been arrested and charged with a drug related-offense, eluded police while he was out on bond, and that a judge had decided that there was sufficient evidence of probable cause of violation of that bond on the drug charge to issue a warrant for Scott's arrest. Without more, the fact that a "no bonds" warrant had been issued in a drug case would not be enough to support a probable cause determination sufficient to seize the vehicle under the forfeiture act. However, this information bolstered Officer Glumac's legitimate belief that Scott might be engaged in criminality prohibited by the Illinois Controlled Substances Act and that the car was being used to facilitate those activities. Given the entirety of facts known to Officer Glumac at the time, he reasonably determined that probable cause existed to seize Scott's car.
Scott makes much of Officer Glumac's statement that the car was impounded because he arrested Scott. If Officer Glumac had said nothing more, further analysis would be necessary to determine if the seizure was proper. See Ralph Ruebner, Illinois Criminal Procedure, ch. 1, Arrests, Search, and Seizures (1987) (describing exceptions to warrant requirement for detention of vehicle). However, Officer Glumac stated immediately thereafter that he seized the vehicle pursuant to the forfeiture act. And, as the foregoing analysis describes, that seizure was appropriately based on probable cause. The fact that the officer gave one potentially incorrect answer does not invalidate the alternatively appropriate basis.
Scott makes two other protests to a finding of probable cause. First, he complains that the car was seized even though there was no contraband found in the car when Officer Glumac searched it. The Act, however, nowhere says that if the officer searches the car and finds nothing, he may not still seize the vehicle. The litmus test is whether there was probable cause to believe the vehicle was being used to violate Illinois's Controlled Substance Act by the person using the car. Pace, 898 F.2d at 1241. The fact that the car contains no contraband is irrelevant. If the officer has probable cause to believe the vehicle was used in the commission, or attempted commission, of a violation of the Controlled Substances Act, the vehicle may be seized.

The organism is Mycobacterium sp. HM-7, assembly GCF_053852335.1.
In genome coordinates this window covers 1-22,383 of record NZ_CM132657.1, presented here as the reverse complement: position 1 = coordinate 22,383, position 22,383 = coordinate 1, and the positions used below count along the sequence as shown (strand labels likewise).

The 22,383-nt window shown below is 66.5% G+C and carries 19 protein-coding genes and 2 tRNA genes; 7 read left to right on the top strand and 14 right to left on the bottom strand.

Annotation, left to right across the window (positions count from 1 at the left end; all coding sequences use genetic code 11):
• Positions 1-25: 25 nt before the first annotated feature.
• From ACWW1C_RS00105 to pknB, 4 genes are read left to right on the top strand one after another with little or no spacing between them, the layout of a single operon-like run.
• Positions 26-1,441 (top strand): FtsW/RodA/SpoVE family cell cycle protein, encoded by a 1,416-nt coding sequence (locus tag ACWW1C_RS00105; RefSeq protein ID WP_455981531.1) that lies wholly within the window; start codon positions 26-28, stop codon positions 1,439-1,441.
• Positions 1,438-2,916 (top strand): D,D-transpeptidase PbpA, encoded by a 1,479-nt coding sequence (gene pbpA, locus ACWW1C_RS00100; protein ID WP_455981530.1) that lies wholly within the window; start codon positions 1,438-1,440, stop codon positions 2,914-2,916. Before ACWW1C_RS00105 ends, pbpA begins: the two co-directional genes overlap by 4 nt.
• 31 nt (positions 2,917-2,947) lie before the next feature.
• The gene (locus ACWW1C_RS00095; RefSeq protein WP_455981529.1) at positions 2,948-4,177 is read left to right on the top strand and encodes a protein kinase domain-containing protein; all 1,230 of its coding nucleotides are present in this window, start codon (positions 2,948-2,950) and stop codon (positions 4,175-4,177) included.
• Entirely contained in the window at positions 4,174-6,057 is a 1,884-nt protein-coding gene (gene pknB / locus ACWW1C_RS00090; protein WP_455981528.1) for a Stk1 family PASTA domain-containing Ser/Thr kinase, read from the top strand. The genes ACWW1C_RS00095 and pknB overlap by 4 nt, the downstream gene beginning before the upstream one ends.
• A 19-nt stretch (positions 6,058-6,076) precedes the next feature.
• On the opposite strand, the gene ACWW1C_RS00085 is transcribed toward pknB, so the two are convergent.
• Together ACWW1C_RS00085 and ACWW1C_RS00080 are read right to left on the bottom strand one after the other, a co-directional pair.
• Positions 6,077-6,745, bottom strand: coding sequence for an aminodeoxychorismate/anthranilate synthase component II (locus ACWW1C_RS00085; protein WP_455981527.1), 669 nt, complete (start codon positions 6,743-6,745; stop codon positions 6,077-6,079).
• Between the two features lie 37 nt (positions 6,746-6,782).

People ex rel. Mihm v. Miller, 89 Ill. App. 3d 148, 411 N.E.2d 592, 44 Ill. Dec. 470 (3d Dist 1980) is instructive on this point. Charles Miller was pulled over for rolling through a stop sign. After seeing what he believed to be marijuana on the dash, one of the officers asked Miller to exit the car. When Miller stepped out, he dropped a small plastic envelope containing .08 grams of cocaine. At a forfeiture proceeding for Miller's car, the trial court dismissed the complaint stating that the presence of the drugs on defendant while in the car "was merely coincidental in time and place" and thus not used in the commission of a prohibited act. Id. at 149, 411 N.E.2d at 593.
The Illinois Appellate Court for the Third District reversed that holding. "While there may be some question as to whether an automobile facilitates the actual possession of a very small amount of a controlled substance which is carried on the person of the driver, to the extent the automobile adds a dimension of privacy, however, it does facilitate the possession." Id. at 150, 411 N.E.2d at 593.
Here, the inference from the facts known to Officer Glumac at the time was that Scott had the drugs on his person when he exited his car or was at least using it as a means of facilitating a drug transaction. Whether or not the drugs ever were physically placed in the body of the car is an extraneous detail. The shroud of privacy the vehicle provided is sufficient to subject it to forfeiture.
Second, Scott notes that Officer Glumac supposedly admitted that he had no reason to believe the car carried contraband. Scott's interpolation of selectively redacted statements of Officer Glumac does not accurately reflect the entirety of the record, especially the other statements made by the officer at his deposition.
Officer Glumac acted with probable cause in seizing Scott's vehicle under the Ill. Rev. Stat. ch. 38, P36-1. Scott's last hope is to pierce Officer Glumac's qualified immunity shield. He may breach that armor only by showing that a reasonable officer would have known that seizing the automobile under paragraph 36-1 was unlawful. Juriss v. McGowan, 957 F.2d 345, 350 (7th Cir. 1992). Officer Glumac acted as a reasonable officer based on the facts then and there before him. See McGee v. Bauer, 956 F.2d 730, 735 (7th Cir. 1992) (review of qualified immunity is based on particularized facts of each case). Accordingly, he is entitled to qualified immunity for his actions.
Officer Glumac's motion for summary judgment is granted.
IT IS SO ORDERED.
CHARLES RONALD NORGLE, SR., Judge
United States District Court